i didn't really answer any if your big questions with specific recommendations, or cover any basic cycling equipment (like riding gloves or bike locks), but these are little tricks or lightbulb discoveries that i've picked up over biking in the city for the past 12 or 13 years. most of the small things are non-essential, but come in very handy and can save a lot of unneeded cleanup and frustration. now i never ride without them.

u/adamtybor · 5 pointsr/AutoDetailing

Best gloves ever Ammex GWON Gloveworks Orange Nitrile Glove, Latex Free, Disposable, Powder Free, X-Large (Box of 100)

u/my2wins · 5 pointsr/CompulsiveSkinPicking

Look up finger cots on Amazon or check your local drug store.

Apply healing salve and keep them on over night.

Here are the ones I have but there are many different brands. Reusable Rubber Finger Gloves(tm) for Durable and Versatile Finger Only Coverage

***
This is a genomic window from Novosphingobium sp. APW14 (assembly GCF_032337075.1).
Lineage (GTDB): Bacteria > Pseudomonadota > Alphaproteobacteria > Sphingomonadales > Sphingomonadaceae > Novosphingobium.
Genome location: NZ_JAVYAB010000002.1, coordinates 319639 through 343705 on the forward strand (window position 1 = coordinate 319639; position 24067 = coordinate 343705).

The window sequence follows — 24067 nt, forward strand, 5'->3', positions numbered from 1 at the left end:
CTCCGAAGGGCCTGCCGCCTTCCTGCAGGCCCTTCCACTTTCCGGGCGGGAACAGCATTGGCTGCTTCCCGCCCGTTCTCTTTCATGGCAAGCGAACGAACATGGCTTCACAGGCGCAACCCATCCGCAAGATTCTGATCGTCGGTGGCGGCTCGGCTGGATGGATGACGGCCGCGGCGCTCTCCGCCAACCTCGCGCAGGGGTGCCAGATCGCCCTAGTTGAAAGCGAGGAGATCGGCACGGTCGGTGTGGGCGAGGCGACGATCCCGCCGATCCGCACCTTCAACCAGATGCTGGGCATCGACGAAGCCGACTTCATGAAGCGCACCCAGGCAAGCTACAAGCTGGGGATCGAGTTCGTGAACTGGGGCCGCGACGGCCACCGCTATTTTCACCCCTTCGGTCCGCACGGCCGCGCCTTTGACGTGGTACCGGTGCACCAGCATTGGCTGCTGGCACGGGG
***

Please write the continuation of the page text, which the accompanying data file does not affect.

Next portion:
u/T_Mace · 4 pointsr/Canadian_ecigarette

Here's a complete list of all the diy vendors in Canada

The Broke Vaper is a good place to start but you'll prob want to branch out if later if he doesn't have all the flavors you (eventually will) need.

Also, buy more than 5 flavors to start, you WILL want them believe me. Hop on ELR and type some flavors in the search bar that appeal to you. Can be as simple as "banana". Then sort by rating. Pick out a few recipes that look tasty to you and buy the flavors based on the recipe. Most people mess up their first order by buying flavors randomly without a recipe in mind. That's a pro noob tip for ya buddy.

A note on ELR, make an account and use it. You can save all your recipes there. It has an ejuice calendar and a bunch of cool features. You can log all your flavors and search recipes based on the flavors you own. You can follow your favorite mixers to be updated when they post new recipes. Other stuff too so poke around there a lot.

Also, all day everyday. Read the bloody side bar! Don't post on that sub til you've read the entire sidebar and most likely you should put your initial questions in the "Weekly New Mixers Questions Thread" which is always at the top. But ya, the sidebar will teach you everything you need to know to get started and save you from making dumb mistakes. Def worth the time to read.